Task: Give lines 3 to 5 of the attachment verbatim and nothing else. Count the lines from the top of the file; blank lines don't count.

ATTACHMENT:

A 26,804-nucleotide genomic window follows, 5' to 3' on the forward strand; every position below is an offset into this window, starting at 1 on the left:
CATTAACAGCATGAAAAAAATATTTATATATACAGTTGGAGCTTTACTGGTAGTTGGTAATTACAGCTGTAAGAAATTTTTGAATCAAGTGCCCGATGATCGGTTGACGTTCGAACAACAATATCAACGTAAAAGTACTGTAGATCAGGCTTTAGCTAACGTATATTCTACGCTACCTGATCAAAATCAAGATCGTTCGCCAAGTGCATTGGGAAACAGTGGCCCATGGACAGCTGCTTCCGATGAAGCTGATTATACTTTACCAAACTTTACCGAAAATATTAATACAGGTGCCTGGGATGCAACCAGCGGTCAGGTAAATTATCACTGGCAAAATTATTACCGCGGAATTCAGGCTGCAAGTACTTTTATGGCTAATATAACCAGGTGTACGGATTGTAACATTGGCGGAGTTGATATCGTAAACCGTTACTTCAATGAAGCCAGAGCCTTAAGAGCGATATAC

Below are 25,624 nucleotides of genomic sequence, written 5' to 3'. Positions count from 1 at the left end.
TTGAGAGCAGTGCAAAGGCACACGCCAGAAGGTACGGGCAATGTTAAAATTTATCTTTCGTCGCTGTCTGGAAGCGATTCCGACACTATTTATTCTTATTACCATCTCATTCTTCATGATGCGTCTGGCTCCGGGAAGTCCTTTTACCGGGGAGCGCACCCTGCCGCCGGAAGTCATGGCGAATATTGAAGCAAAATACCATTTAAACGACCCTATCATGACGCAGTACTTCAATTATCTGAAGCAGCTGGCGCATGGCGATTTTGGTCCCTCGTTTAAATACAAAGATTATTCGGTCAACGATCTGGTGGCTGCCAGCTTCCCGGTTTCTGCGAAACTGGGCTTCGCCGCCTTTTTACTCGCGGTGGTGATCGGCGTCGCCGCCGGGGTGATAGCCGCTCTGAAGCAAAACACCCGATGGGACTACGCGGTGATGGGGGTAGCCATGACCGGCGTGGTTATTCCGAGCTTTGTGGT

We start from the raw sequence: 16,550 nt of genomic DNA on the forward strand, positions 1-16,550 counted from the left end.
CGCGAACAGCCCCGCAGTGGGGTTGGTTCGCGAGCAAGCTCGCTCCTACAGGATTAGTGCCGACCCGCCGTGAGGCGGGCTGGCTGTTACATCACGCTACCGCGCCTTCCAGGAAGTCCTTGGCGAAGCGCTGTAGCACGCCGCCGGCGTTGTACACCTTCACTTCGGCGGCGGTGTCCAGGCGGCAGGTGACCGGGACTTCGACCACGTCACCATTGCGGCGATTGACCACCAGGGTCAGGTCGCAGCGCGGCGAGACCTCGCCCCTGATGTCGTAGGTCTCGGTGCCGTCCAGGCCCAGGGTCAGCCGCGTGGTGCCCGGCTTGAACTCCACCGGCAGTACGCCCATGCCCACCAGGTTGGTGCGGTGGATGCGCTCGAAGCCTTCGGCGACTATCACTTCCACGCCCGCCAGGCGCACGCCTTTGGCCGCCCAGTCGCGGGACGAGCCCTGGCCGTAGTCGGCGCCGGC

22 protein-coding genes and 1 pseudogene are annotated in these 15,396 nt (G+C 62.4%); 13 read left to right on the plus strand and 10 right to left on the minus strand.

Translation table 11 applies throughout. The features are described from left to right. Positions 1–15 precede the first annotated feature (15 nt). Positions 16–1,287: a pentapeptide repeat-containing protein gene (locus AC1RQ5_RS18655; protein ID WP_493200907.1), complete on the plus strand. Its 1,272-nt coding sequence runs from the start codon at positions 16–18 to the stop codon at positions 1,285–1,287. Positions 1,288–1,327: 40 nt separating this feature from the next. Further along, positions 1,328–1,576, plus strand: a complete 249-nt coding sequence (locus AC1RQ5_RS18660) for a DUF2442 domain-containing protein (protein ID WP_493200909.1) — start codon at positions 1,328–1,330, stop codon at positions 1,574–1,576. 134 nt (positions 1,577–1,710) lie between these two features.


Below are 25,624 nucleotides of genomic sequence, written 5' to 3'. Positions count from 1 at the left end.
TTGAGAGCAGTGCAAAGGCACACGCCAGAAGGTACGGGCAATGTTAAAATTTATCTTTCGTCGCTGTCTGGAAGCGATTCCGACACTATTTATTCTTATTACCATCTCATTCTTCATGATGCGTCTGGCTCCGGGAAGTCCTTTTACCGGGGAGCGCACCCTGCCGCCGGAAGTCATGGCGAATATTGAAGCAAAATACCATTTAAACGACCCTATCATGACGCAGTACTTCAATTATCTGAAGCAGCTGGCGCATGGCGATTTTGGTCCCTCGTTTAAATACAAAGATTATTCGGTCAACGATCTGGTGGCTGCCAGCTTCCCGGTTTCTGCGAAACTGGGCTTCGCCGCCTTTTTACTCGCGGTGGTGATCGGCGTCGCCGCCGGGGTGATAGCCGCTCTGAAGCAAAACACCCGATGGGACTACGCGGTGATGGGGGTAGCCATGACCGGCGTGGTTATTCCGAGCTTTGTGGT

We start from the raw sequence: 16,550 nt of genomic DNA on the forward strand, positions 1-16,550 counted from the left end.